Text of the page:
What’s happening in China is terrible, but our governments are following suit! The price of freedom is eternal vigilance. …

Power in Iran & the UK

A couple of years ago, I found this picture, illustrating the relationships between organs of government in Iran. I we struck by the similarities between it and the UK.

On revisiting it over the last few weeks, I am less enamoured of the similarities. Originally I saw the Queen & Iran’s Supreme Leader as equivalent and the UK’s Premier & the Iranian President as equally the equivalent positions. The Guardian Council is the House of Lords and we should note that the Assembly of Experts is elected.

If you study the diagram and look at the powers appointment of the Supreme Leader, we can see that the British Premier is more powerful as all those appointments are made in the UK on the so-called recommendation of the Prime Minister.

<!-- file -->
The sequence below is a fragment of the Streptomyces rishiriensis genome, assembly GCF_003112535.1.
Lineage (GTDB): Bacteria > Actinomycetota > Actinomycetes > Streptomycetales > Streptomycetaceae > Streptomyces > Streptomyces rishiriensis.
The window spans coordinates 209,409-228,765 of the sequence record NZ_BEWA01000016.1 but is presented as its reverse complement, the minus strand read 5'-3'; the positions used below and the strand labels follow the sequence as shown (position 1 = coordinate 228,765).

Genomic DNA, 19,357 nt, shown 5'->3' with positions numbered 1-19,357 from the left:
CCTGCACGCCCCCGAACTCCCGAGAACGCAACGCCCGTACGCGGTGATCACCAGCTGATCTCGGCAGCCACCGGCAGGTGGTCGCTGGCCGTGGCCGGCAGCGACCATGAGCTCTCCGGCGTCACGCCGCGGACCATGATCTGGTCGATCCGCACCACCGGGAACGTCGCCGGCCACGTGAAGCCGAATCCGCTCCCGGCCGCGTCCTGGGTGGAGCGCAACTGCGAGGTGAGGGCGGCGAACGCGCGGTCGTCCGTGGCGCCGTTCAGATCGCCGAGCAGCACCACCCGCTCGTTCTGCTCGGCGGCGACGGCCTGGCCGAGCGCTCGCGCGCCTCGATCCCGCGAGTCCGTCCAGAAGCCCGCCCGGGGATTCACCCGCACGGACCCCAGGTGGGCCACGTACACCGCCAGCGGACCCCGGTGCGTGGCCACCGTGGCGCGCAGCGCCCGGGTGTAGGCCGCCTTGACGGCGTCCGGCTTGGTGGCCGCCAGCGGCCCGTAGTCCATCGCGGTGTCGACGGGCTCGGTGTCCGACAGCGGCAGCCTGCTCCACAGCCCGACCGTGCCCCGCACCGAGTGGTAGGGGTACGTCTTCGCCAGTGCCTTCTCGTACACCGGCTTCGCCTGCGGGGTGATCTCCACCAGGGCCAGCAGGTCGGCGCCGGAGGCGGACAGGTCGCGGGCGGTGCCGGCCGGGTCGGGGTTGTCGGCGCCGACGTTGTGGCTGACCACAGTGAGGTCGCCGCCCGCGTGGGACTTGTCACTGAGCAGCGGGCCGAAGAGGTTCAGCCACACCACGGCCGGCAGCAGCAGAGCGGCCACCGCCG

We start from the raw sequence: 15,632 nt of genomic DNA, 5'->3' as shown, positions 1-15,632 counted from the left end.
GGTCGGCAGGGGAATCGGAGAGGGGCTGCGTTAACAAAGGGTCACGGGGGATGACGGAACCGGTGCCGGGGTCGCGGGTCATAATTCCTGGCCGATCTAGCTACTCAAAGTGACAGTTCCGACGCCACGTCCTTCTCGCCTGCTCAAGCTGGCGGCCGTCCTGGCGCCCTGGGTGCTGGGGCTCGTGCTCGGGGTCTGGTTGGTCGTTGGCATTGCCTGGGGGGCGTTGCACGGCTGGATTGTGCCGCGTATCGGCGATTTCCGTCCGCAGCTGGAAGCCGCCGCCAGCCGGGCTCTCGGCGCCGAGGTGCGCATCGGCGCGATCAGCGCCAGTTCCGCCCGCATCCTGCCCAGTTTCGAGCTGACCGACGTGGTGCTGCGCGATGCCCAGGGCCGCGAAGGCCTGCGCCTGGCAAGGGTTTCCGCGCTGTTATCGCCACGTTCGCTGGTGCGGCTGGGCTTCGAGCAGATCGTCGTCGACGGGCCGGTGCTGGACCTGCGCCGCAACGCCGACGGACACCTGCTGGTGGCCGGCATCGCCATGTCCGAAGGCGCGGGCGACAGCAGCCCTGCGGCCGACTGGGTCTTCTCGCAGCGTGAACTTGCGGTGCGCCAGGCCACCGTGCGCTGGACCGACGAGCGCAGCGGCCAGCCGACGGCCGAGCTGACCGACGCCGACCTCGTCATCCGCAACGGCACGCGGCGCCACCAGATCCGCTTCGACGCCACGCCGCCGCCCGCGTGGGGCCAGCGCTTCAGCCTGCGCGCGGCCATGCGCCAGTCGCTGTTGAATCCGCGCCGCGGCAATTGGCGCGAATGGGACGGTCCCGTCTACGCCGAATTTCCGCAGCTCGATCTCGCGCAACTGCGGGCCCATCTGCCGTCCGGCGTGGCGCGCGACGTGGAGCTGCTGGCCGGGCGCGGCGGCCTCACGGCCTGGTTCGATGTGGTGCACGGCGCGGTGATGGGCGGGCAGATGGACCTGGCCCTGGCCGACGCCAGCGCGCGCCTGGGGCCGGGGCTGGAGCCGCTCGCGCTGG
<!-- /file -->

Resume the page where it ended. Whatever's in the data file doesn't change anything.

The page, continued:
At least the Iranian President is directly elected and the Supreme Leader indirectly so.

ooOOOoo

I think I might create dot graphs of the two governments. …

Privacy & compliance, reprised

I have had a look at the changes in Law, and thus the potential changes in data protection strategy since I first wrote about the conflicts between privacy, compliance and law enforcement.

The US courts have been siding with citizens and their privacy rights, the ECJ has been doing the same. Parliament has been going in the opposite direction, although the Supreme Court has declared the Data Retention laws to be contrary to Human Rights Law and should we actually leave the EU we will find obtaining an “Adequacy” agreement harder than we’d hope as the EU Parliament, Commission and the EU Data Protection Supervisory board focus on the rights of privacy from Governments. This will be a significant problem if the ECJ strikes down the model clauses and binding corporate rules.